Trot stepped off. He wanted to watch the bird for a little longer. It looked a little out of its element, its head darting around sharply. Occasionally it whistled a leaf that fell near it, causing the leaf to surf away on a tide of air. Trot knew he could waste no time. He could feel each step towards the shrine. He wanted to run, but he knew he would fall if he tried. He reached the large oaken doors of the shrine and sighed. He placed the flat of his hands against the smooth wood doors, and with all his might shoved. He could hear them creak slowly as his arms extended fully until his shoulders were flexing and his head pointed towards the ground. The doors swung open, and he felt triumphant. He ignored that shiny, noise making plate in the corner, stepping hastily towards the small shaft. Getting on all fours, he climbed through the small shaft. He emerged in that small secret room. He could feel the presence of all of those sick, shriveling beings. Their bleats were appeals and questions. He wanted to answer them, speak to them. He almost felt that he could. He grasped the cool golden handle and creaked open the casing on the giant lantern. He placed his backpack on the ground, and removed Scamper from it. His arms could barely lift Scamper’s heavy iron body. He felt water trickle down his face. His vision grew blurry and his eyes curled into themselves.
“See?” He spoke through sadness, “We made it. We made it back.” He felt as though he were choking on each word.
He shielded his eyes from the glowing flowers, as he placed them into the lantern. The flower wove into the lantern’s very framework. At first its light dimmed, and he saw the shifting golden strands on its petals shift and move as though they were fiery specks on top of a sun. Then, the flower shined so brightly that Trot had to shut his eyes. His hand swam desperately through the air, until it found the edge of the golden handle. He shut the lantern’s case. The whole room lit up, and those grey insects began to shimmy loose from their stale groaning. Their shells started to turn orange and red. Some bore stripes or dots. Scamper still sat perfectly still. Trot saw just how wide that dent in his armor was. Trot moved Scamper closer to the light.
“Come on, Scamper.” Trot pleaded, “Come on. I know… I know you are not…”
Scamper’s body remained limp. He felt the cold of his shell press against his hands now. Trot ran his fingers across the dent in Scamper’s armor. He felt the twist of that metallic shell. For a moment, he felt as though something cut him deep, and the blood would pour from him at any moment. Trot lowered Scamper to the floor. Scamper’s insect brethren surrounded their silent brother. They lifted him up, and moved him outside. Trot followed them in solemn procession, picking up his backpack while leaving the remaining golden flowers in the shrine.
A part of him remained curious even through grief. He wanted to turn away from Scamper, to try and forget, but he needed to watch. He needed to see what they would do with him. They placed Scamper just outside of the shrine. They all ran off into various directions. Trot watched them, as did the large and mighty aviator. Now it even bent its head in grief. Perhaps it remembered how Scamper chattered. Maybe it heard Scamper, understood him. Maybe it could only understand those sharp whistles its brethren made.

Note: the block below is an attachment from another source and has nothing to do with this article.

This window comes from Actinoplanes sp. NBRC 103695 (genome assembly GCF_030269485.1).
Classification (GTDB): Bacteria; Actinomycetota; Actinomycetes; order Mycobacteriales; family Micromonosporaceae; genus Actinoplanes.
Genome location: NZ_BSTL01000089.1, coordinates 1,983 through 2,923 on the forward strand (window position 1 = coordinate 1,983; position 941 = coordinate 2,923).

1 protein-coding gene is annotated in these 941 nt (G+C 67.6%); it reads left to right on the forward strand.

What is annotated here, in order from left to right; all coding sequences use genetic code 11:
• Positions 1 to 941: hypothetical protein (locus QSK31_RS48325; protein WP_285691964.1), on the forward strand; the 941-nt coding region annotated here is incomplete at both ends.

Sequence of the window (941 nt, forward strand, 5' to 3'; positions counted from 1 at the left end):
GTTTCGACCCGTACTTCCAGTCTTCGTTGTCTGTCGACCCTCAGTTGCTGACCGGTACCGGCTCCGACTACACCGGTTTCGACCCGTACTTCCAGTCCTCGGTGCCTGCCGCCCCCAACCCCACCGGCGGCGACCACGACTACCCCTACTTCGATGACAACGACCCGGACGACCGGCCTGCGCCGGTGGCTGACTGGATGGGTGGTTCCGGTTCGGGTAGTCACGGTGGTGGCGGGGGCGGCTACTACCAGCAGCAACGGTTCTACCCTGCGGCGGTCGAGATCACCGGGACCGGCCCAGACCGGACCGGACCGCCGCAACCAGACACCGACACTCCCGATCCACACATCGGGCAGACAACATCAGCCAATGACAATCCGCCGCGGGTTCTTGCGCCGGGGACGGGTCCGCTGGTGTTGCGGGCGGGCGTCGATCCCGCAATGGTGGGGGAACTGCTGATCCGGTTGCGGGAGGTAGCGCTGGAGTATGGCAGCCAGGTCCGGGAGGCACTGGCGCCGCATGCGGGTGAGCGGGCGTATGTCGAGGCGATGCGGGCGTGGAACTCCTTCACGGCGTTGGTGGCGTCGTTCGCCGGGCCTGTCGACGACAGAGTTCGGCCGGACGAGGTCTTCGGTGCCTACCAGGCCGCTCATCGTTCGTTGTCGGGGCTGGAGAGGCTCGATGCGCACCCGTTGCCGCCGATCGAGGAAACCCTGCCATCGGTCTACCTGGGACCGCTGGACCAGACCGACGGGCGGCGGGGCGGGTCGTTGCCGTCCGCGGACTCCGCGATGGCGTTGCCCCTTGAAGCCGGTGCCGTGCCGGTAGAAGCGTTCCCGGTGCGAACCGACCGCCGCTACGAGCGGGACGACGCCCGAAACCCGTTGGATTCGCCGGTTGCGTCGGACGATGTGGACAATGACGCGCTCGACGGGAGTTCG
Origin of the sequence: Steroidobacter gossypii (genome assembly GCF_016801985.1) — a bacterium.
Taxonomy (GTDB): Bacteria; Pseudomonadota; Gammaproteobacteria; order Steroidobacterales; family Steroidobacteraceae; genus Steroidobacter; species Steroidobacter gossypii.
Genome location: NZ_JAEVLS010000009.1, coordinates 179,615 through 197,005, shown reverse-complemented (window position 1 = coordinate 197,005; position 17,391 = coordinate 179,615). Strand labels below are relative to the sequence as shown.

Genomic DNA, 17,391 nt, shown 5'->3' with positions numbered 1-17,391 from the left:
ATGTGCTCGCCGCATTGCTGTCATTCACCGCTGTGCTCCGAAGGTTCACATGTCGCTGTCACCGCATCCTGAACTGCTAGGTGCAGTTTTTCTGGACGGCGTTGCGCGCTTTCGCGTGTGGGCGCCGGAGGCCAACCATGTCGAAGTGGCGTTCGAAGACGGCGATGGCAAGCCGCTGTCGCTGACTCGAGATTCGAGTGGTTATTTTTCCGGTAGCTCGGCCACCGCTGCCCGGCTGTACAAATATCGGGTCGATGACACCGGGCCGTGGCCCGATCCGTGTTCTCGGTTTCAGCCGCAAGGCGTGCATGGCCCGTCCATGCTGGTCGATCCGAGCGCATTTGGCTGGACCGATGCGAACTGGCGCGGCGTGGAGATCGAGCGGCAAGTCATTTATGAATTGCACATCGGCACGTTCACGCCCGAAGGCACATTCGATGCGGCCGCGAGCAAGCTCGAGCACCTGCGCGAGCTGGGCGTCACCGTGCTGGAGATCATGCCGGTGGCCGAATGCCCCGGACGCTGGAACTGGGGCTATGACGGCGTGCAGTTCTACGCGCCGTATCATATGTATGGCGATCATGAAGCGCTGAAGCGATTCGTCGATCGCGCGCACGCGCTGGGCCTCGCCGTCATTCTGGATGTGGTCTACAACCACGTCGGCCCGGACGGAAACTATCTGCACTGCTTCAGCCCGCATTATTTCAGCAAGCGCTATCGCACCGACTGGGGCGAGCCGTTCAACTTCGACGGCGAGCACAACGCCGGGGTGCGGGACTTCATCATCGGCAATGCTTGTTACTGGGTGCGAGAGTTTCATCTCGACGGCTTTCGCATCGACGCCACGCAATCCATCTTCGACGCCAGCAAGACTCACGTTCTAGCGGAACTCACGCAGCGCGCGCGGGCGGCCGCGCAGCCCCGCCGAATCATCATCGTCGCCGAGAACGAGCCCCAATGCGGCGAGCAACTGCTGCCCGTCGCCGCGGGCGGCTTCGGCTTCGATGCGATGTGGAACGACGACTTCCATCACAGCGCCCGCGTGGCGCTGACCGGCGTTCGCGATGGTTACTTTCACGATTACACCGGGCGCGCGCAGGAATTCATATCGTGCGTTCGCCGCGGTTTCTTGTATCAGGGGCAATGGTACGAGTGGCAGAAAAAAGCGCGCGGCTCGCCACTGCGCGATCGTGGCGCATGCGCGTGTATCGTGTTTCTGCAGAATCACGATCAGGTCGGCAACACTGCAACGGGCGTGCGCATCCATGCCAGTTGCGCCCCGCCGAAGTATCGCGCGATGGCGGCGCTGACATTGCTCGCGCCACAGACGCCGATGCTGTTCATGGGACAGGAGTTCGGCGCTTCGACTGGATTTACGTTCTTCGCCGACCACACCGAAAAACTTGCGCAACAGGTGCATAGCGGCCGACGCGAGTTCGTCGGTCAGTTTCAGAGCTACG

Scamper’s brethren returned with a number of those fiery red flowers. They placed their flowers against Scamper’s shell. The glow of those flowers intensified. Trot ran his calloused, dry hand against his wet face and puffy eyes. He knelt next to Scamper, and removed a red flower from his pack. He was going to keep it for himself. He extended his hand, and placed the flower on Scamper’s shell.
The flowers vibrated. He heard them hum. A flame erupted from the pile of flowers. The flame was a pure and ebullient white. It engulfed Scamper, and then dissipated. The smoke dissipated. Trot saw a solitary, gorgeous white flower with a golden center. The flower made Trot smile begrudgingly. He saw the attention of the bugs focus to him. He paused. Hoping not to offend them, he reached down, and picked it up. He felt overwhelmed. He could feel Scamper’s spindly legs in the stalk, and he could see the shine of that untended armor in the bright petals of the flower. A rush of emotion overcame Trot. He clutched the flower towards his heart. He held it against his shirt and it wove into the fabric. He felt it fade from his hand. A beautiful white flower sowed itself into the pattern, just next to the roots of the tree.
The Powerful Aviator let out a small caw, getting Trot’s attention. On the shoulder of the massive aviator stood that little glass eyed bird from earlier. It chirped lightly before it returned to the air. The Aviator seemed to nod at Trot as it shot into the air. He heard more branches shatter against the wings of that behemoth. Trot felt lighter and heavier at the same time.
He smiled and tried to fight off further tears. He tried to fight off the sleep beleaguering his weary state. He dragged himself into the temple and lost both fights.
This is the end of our tale, though I think I’d like to squeeze more from this world. Hope everyone enjoyed the story! If not, tell me what made you disinclined to it. Criticism is welcome.
~Austin R Ryan